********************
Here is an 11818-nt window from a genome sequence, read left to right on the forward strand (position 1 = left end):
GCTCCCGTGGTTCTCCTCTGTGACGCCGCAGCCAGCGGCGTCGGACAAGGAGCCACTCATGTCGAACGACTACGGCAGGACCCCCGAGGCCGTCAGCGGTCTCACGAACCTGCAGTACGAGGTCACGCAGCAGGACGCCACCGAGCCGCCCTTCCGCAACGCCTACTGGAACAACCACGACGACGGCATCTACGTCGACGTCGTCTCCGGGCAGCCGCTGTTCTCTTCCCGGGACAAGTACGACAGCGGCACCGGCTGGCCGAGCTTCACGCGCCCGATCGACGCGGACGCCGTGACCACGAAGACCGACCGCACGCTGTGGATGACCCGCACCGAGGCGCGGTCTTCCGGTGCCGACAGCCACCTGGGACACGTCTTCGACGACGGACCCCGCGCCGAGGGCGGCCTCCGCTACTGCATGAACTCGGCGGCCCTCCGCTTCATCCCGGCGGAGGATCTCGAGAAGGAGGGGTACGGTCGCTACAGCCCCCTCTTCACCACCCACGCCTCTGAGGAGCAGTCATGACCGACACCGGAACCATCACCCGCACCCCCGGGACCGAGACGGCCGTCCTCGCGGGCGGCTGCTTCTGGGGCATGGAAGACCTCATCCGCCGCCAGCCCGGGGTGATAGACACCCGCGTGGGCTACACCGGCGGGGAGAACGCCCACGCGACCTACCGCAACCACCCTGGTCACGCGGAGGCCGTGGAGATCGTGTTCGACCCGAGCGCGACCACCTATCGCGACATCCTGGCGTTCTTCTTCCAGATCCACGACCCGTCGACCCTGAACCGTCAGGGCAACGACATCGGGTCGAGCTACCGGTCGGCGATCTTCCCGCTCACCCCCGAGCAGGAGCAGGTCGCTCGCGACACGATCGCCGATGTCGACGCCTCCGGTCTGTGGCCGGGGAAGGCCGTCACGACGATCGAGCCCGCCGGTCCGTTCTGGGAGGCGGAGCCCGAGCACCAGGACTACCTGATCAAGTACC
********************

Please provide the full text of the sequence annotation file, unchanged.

Here is an 11818-nt window from a genome sequence, read left to right on the forward strand (position 1 = left end):
GCTCCCGTGGTTCTCCTCTGTGACGCCGCAGCCAGCGGCGTCGGACAAGGAGCCACTCATGTCGAACGACTACGGCAGGACCCCCGAGGCCGTCAGCGGTCTCACGAACCTGCAGTACGAGGTCACGCAGCAGGACGCCACCGAGCCGCCCTTCCGCAACGCCTACTGGAACAACCACGACGACGGCATCTACGTCGACGTCGTCTCCGGGCAGCCGCTGTTCTCTTCCCGGGACAAGTACGACAGCGGCACCGGCTGGCCGAGCTTCACGCGCCCGATCGACGCGGACGCCGTGACCACGAAGACCGACCGCACGCTGTGGATGACCCGCACCGAGGCGCGGTCTTCCGGTGCCGACAGCCACCTGGGACACGTCTTCGACGACGGACCCCGCGCCGAGGGCGGCCTCCGCTACTGCATGAACTCGGCGGCCCTCCGCTTCATCCCGGCGGAGGATCTCGAGAAGGAGGGGTACGGTCGCTACAGCCCCCTCTTCACCACCCACGCCTCTGAGGAGCAGTCATGACCGACACCGGAACCATCACCCGCACCCCCGGGACCGAGACGGCCGTCCTCGCGGGCGGCTGCTTCTGGGGCATGGAAGACCTCATCCGCCGCCAGCCCGGGGTGATAGACACCCGCGTGGGCTACACCGGCGGGGAGAACGCCCACGCGACCTACCGCAACCACCCTGGTCACGCGGAGGCCGTGGAGATCGTGTTCGACCCGAGCGCGACCACCTATCGCGACATCCTGGCGTTCTTCTTCCAGATCCACGACCCGTCGACCCTGAACCGTCAGGGCAACGACATCGGGTCGAGCTACCGGTCGGCGATCTTCCCGCTCACCCCCGAGCAGGAGCAGGTCGCTCGCGACACGATCGCCGATGTCGACGCCTCCGGTCTGTGGCCGGGGAAGGCCGTCACGACGATCGAGCCCGCCGGTCCGTTCTGGGAGGCGGAGCCCGAGCACCAGGACTACCTGATCAAGTACC